Food poisoning outbreaks and contamination scares are never good for business, especially in todays connected world. Take the case of Perrier mineral water for example. In the 1980s it was considered the leading brand, but then in 1990 was hit by a contamination incident when the carcinogenic chemical benzene was found in samples tested by a laboratory in the USA. This eventually resulted in a worldwide recall of 160 million bottles, a big hit in lost sales and a seriously tarnished reputation. In 1992 Nestlé stepped in and acquired Perrier and it remains part of the multinational’s portfolio of big name brands, but has never regained the market leading position it once held. The overall cost of the benzene contamination incident – apparently caused by failure to replace a filter – has been estimated at $150 million. Smaller businesses can be completely destroyed by a food safety scare. A combination of loss of customer trust, falling sales, criminal prosecutions and legal action from victims often overwhelming the financial resources available and leading to the rapid demise of the entire operation.
The effects on a business are likely to be severe enough when a contamination incident is the result of a system failure or human error, but if it is shown to be a consequence of deliberate action, then all hell will justifiably break loose. Knowingly neglecting important hygiene controls or putting hazardous products on the market can potentially have fatal results for unfortunate consumers and the penalties for doing so should be severe. That hasn’t always been the case, but recent events in the USA and the UK suggest that change is in the air.
For instance, in 2008-2009 a multistate Salmonella outbreak in the US affected at least 700 people and contributed to nine deaths. The outbreak was traced to contaminated peanut products manufactured by the Peanut Corporation of America. In September, company owner Stewart Parnell and his food broker brother Michael were sentenced to 28 and 20 years imprisonment respectively for knowingly shipping tainted products. Needless to say, there are appeals pending, but the message to other food business operators tempted to take short cuts with safety is clear. Meanwhile in the UK the Sentencing Council has issued new guidelines for sentencing those convicted of food safety offences. Larger businesses found guilty of corporate manslaughter, which could be the charge in the case of a fatal food poisoning outbreak, can be fined up to £20 million from next February. That should be enough to get the attention of the most rarefied of boardrooms. Even lesser food hygiene offences will attract fines of up to £3 million.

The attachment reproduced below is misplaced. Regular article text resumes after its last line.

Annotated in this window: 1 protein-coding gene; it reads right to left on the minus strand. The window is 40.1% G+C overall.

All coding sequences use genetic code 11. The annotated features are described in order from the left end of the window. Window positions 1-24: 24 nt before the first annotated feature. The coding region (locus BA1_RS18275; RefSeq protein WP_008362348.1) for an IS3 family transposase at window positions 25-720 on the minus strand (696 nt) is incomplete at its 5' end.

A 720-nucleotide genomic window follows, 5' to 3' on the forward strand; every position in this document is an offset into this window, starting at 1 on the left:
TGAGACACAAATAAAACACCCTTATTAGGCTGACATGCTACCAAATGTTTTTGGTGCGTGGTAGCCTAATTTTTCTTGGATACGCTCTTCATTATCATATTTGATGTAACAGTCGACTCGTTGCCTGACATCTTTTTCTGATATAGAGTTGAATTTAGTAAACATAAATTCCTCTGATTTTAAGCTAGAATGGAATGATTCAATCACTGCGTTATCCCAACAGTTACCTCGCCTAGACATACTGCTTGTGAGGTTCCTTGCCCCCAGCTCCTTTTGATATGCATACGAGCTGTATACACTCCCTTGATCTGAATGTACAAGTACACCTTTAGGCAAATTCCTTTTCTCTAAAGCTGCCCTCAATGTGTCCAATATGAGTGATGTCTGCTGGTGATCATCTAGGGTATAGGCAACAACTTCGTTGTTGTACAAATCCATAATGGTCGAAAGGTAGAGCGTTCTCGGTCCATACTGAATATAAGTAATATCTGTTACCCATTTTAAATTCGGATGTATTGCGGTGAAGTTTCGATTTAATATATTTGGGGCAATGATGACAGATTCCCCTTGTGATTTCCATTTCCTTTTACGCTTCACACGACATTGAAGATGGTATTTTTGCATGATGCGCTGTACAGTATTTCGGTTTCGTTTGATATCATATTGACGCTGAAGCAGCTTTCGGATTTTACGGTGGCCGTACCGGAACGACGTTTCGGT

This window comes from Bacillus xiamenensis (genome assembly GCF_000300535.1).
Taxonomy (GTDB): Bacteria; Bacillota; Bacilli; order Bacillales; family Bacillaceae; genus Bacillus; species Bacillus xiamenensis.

Anyone running a food business, large or small, has to understand that they are in an extremely responsible position. Customers are putting their trust – and their health – in the hands of the business and the operators must do everything in their power not to betray that trust. Take liberties with food safety to boost profits and you deserve everything the law can throw at you.